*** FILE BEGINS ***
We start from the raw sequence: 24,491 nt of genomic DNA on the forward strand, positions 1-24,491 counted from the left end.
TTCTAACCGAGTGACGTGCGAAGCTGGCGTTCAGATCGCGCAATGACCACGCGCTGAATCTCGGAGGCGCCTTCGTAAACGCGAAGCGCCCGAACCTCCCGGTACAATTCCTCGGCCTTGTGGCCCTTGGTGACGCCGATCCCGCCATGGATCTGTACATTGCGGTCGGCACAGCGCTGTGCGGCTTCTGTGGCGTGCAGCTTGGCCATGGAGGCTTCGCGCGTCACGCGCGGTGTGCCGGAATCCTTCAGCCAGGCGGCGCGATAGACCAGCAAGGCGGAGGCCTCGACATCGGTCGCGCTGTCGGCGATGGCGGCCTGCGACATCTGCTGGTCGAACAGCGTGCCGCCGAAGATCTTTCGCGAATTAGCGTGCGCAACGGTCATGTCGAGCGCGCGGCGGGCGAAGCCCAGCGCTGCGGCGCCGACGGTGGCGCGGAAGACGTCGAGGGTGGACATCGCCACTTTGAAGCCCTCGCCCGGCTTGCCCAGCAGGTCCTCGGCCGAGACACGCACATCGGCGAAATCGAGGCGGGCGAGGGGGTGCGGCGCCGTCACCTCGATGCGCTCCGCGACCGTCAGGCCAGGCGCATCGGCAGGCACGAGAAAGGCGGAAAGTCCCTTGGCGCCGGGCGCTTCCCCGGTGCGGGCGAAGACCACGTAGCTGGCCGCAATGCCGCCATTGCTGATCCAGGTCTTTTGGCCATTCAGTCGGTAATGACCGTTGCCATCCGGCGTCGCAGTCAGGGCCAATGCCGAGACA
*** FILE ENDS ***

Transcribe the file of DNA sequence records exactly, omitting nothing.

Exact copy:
We start from the raw sequence: 24,491 nt of genomic DNA on the forward strand, positions 1-24,491 counted from the left end.
TTCTAACCGAGTGACGTGCGAAGCTGGCGTTCAGATCGCGCAATGACCACGCGCTGAATCTCGGAGGCGCCTTCGTAAACGCGAAGCGCCCGAACCTCCCGGTACAATTCCTCGGCCTTGTGGCCCTTGGTGACGCCGATCCCGCCATGGATCTGTACATTGCGGTCGGCACAGCGCTGTGCGGCTTCTGTGGCGTGCAGCTTGGCCATGGAGGCTTCGCGCGTCACGCGCGGTGTGCCGGAATCCTTCAGCCAGGCGGCGCGATAGACCAGCAAGGCGGAGGCCTCGACATCGGTCGCGCTGTCGGCGATGGCGGCCTGCGACATCTGCTGGTCGAACAGCGTGCCGCCGAAGATCTTTCGCGAATTAGCGTGCGCAACGGTCATGTCGAGCGCGCGGCGGGCGAAGCCCAGCGCTGCGGCGCCGACGGTGGCGCGGAAGACGTCGAGGGTGGACATCGCCACTTTGAAGCCCTCGCCCGGCTTGCCCAGCAGGTCCTCGGCCGAGACACGCACATCGGCGAAATCGAGGCGGGCGAGGGGGTGCGGCGCCGTCACCTCGATGCGCTCCGCGACCGTCAGGCCAGGCGCATCGGCAGGCACGAGAAAGGCGGAAAGTCCCTTGGCGCCGGGCGCTTCCCCGGTGCGGGCGAAGACCACGTAGCTGGCCGCAATGCCGCCATTGCTGATCCAGGTCTTTTGGCCATTCAGTCGGTAATGACCGTTGCCATCCGGCGTCGCAGTCAGGGCCAATGCCGAGACA